Up until this fall, Jonze had been a cult hero to the Beastie Boys' social circle and the hipsters who aspired to it -- a figure who created stars (the Happy Days parody video he shot for Weezer made their career) and synthesized subcultural styles (his dizzying action sequences brought the skateboarder aesthetic to the mainstream). But he's bigger than that. "This is contemporary art," insists photographer David LaChapelle of Jonze's work. "He is the contemporary artist. What he does is much more valid than so much going on in galleries now." Still, few people over the age of 25 could pick him out of a police lineup.

That's likely to change once people see the Michael Stipe-produced Malkovich. In the surreal comedy, Craig Schwartz (John Cusack), a struggling street puppeteer who works on the low-ceilinged "seven-and-a-halfth" floor of a New York office building, discovers a passage into the mind of actor John Malkovich (who plays himself). After that, things get deeper, weirder, and funnier when Schwartz and his co-worker Maxine (Catherine Keener) decide to sell quarter-hour Malkovich joyrides to the public for $200 a pop. Eventually, Schwartz and his wife Lotte (Cameron Diaz) struggle for control of Malkovich's body. "Have you ever wanted to experience the world as somebody else?" Schwartz asks Maxine. "See what they see? Feel what they feel?"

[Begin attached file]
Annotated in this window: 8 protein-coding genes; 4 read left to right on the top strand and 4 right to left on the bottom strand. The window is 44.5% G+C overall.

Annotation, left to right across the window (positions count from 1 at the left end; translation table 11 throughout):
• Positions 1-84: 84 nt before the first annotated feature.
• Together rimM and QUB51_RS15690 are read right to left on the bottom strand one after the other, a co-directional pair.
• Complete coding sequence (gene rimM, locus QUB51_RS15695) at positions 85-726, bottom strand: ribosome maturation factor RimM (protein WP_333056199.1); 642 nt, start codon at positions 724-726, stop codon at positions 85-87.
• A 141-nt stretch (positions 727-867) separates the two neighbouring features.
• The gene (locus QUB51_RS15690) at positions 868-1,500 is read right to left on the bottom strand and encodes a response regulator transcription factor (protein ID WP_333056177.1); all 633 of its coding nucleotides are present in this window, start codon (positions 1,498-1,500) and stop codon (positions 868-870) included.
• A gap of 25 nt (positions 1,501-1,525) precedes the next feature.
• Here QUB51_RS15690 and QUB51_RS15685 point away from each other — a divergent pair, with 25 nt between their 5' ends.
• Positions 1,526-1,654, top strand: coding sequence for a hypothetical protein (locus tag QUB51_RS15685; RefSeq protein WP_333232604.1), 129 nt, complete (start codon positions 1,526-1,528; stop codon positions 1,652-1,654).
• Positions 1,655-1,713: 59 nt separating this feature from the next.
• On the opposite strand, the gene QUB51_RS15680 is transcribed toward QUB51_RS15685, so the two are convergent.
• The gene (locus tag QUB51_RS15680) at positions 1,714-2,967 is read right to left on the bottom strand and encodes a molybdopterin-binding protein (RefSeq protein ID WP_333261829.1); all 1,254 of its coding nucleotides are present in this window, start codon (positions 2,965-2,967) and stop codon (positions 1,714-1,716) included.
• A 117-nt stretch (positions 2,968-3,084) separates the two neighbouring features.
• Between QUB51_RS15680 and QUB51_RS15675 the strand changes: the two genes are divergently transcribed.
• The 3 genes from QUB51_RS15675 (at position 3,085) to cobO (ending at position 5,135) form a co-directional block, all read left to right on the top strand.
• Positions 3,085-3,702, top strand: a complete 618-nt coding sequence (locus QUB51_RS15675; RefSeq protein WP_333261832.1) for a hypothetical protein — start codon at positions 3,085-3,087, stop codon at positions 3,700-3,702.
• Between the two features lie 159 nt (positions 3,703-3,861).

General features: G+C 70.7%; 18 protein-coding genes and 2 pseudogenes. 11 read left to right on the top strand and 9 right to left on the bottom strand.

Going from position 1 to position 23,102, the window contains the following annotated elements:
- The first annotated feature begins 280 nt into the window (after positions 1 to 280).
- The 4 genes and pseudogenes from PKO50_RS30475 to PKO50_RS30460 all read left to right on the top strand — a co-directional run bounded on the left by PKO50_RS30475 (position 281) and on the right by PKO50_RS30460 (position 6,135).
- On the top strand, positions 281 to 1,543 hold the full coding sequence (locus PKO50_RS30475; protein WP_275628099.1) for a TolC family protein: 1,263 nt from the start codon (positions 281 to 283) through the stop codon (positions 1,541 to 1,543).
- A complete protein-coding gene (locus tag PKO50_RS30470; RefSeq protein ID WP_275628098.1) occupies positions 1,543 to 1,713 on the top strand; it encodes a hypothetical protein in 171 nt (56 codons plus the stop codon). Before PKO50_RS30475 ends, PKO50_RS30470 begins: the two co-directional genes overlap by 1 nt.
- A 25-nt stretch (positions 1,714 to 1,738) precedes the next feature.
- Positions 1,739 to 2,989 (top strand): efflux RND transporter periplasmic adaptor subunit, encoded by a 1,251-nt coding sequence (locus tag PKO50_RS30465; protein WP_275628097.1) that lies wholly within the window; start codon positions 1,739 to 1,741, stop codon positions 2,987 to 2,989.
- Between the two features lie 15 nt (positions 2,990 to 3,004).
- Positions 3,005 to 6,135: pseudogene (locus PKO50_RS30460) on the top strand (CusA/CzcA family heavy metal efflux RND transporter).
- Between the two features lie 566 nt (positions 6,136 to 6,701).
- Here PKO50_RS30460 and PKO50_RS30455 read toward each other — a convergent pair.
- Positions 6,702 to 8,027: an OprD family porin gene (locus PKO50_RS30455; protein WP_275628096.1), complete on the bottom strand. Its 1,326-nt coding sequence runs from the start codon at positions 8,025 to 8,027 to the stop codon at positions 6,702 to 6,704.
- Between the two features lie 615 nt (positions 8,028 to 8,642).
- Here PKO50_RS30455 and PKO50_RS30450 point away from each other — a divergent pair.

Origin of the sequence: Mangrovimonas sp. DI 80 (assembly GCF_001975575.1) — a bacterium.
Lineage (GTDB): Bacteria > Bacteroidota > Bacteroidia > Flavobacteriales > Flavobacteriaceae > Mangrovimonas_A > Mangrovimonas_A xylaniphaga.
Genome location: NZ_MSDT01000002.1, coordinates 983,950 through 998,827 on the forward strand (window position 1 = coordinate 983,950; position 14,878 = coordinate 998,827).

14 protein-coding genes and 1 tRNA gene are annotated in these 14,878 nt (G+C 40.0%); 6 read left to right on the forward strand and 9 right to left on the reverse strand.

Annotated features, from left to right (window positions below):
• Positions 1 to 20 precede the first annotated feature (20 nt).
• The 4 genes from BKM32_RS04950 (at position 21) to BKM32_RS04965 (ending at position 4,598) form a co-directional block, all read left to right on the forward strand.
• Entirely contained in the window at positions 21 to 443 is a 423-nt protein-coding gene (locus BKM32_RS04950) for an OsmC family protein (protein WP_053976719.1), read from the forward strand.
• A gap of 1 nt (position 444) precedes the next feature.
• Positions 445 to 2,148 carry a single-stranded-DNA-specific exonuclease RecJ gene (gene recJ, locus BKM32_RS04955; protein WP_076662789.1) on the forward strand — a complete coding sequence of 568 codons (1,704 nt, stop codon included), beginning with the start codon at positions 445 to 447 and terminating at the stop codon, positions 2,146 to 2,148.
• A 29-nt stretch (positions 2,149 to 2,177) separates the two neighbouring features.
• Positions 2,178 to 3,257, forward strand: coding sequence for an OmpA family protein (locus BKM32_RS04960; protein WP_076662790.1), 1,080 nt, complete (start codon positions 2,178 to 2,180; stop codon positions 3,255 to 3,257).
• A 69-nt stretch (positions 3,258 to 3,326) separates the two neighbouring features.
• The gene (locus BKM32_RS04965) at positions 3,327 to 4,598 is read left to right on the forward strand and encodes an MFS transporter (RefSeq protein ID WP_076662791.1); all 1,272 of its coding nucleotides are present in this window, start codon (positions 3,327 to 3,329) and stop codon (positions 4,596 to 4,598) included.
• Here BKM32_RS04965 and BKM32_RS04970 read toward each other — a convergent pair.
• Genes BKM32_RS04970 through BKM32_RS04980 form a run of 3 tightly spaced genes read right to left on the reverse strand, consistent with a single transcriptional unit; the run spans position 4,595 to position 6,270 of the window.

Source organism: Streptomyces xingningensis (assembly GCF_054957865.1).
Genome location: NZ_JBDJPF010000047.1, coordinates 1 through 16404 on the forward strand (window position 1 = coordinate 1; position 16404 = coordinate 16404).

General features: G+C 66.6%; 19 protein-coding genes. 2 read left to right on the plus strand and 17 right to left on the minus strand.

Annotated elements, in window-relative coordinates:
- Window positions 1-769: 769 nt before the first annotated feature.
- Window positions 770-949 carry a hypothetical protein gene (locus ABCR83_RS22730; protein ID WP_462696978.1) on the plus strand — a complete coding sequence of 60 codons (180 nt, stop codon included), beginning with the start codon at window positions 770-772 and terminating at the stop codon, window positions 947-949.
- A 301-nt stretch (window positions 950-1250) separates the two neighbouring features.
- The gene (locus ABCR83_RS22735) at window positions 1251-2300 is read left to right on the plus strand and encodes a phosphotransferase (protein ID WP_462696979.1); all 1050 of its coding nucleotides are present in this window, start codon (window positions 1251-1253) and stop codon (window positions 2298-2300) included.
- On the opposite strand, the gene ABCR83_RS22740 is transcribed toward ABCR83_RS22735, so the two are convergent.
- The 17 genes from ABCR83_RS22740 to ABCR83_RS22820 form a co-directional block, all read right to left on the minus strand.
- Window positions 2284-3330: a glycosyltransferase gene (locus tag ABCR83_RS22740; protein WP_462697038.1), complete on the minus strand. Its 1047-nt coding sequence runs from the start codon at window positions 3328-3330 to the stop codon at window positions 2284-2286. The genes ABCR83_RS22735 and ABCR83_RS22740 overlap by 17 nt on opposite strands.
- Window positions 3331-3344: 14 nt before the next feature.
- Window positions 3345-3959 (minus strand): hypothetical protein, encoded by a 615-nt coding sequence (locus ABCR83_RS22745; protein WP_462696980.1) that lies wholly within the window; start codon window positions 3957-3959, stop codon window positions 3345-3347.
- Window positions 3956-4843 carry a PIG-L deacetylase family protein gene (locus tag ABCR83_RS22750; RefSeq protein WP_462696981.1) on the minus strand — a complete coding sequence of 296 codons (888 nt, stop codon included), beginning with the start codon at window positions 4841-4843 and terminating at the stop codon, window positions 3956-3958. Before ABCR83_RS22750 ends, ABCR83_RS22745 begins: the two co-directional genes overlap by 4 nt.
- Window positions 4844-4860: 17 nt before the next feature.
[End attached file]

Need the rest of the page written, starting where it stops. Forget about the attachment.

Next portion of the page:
Jonze has been experiencing the world as somebody else for fifteen years, and now that he's in danger of becoming famous, he's been working more furiously than ever to stay behind his self-created mask. "Keeping the public guessing is part of his thing," says Mark Lewman, one of Jonze's closest friends. So he avoids interviews, cancels press conferences, and routinely fabricates information about his past. In a recent British television profile, he presented himself as a Corvette-driving loudmouth dressed in a tank top and a do-rag.

The first time I spoke to Jonze, we talked on the phone for 40 awkward, rambling minutes -- virtually all of it about why he felt uncomfortable talking about his new movie, not to mention himself. He said he felt uneasy because I had contacted several of his friends. "I want to let people know we have a movie coming out -- but that's about it," he said in his high-pitched voice. "I've done a couple of interviews, and I realized how uncomfortable I felt as soon as I started talking." Then he went off to the Deauville film festival, where Being John Malkovich won the Grand Prix. A few days later, we spoke for just two minutes. "I know you weren't being malicious when you called everyone," he said. "But it just doesn't feel right to me."

Adam Spiegel's parents divorced before he was in high school, and his father, Arthur Spiegel III, lived in New York, where he ran an international health-care-consulting firm. His mother, Sandy Granzow, remained in Bethesda, worked in public relations, and often left Adam/Spike and his older sister to fend for themselves on weekends. "For all intents and purposes, the kid kind of raised himself," says Jay Metzler, the owner of the dirt-bike shop where Jonze worked when he was in junior high and high school. "He was basically a ward of the Rockville BMX store."